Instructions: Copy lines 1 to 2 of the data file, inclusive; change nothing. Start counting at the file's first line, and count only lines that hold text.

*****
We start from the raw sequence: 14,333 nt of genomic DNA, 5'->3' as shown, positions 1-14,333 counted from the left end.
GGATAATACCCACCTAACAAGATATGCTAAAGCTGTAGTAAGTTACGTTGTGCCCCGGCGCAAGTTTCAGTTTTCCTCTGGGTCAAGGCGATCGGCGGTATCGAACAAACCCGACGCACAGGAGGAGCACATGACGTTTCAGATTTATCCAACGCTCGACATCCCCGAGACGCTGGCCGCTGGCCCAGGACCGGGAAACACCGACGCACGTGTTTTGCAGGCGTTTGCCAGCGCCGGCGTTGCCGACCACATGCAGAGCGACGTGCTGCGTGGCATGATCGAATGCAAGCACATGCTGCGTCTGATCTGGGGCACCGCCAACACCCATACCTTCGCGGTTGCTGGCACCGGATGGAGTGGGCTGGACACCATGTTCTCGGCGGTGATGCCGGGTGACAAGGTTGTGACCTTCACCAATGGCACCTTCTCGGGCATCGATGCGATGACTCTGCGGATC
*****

We start from the raw sequence: 14,333 nt of genomic DNA, 5'->3' as shown, positions 1-14,333 counted from the left end.
GGATAATACCCACCTAACAAGATATGCTAAAGCTGTAGTAAGTTACGTTGTGCCCCGGCGCAAGTTTCAGTTTTCCTCTGGGTCAAGGCGATCGGCGGTATCGAACAAACCCGACGCACAGGAGGAGCACATGACGTTTCAGATTTATCCAACGCTCGACATCCCCGAGACGCTGGCCGCTGGCCCAGGACCGGGAAACACCGACGCACGTGTTTTGCAGGCGTTTGCCAGCGCCGGCGTTGCCGACCACATGCAGAGCGACGTGCTGCGTGGCATGATCGAATGCAAGCACATGCTGCGTCTGATCTGGGGCACCGCCAACACCCATACCTTCGCGGTTGCTGGCACCGGATGGAGTGGGCTGGACACCATGTTCTCGGCGGTGATGCCGGGTGACAAGGTTGTGACCTTCACCAATGGCACCTTCTCGGGCATCGATGCGATGACTCTGCGGATC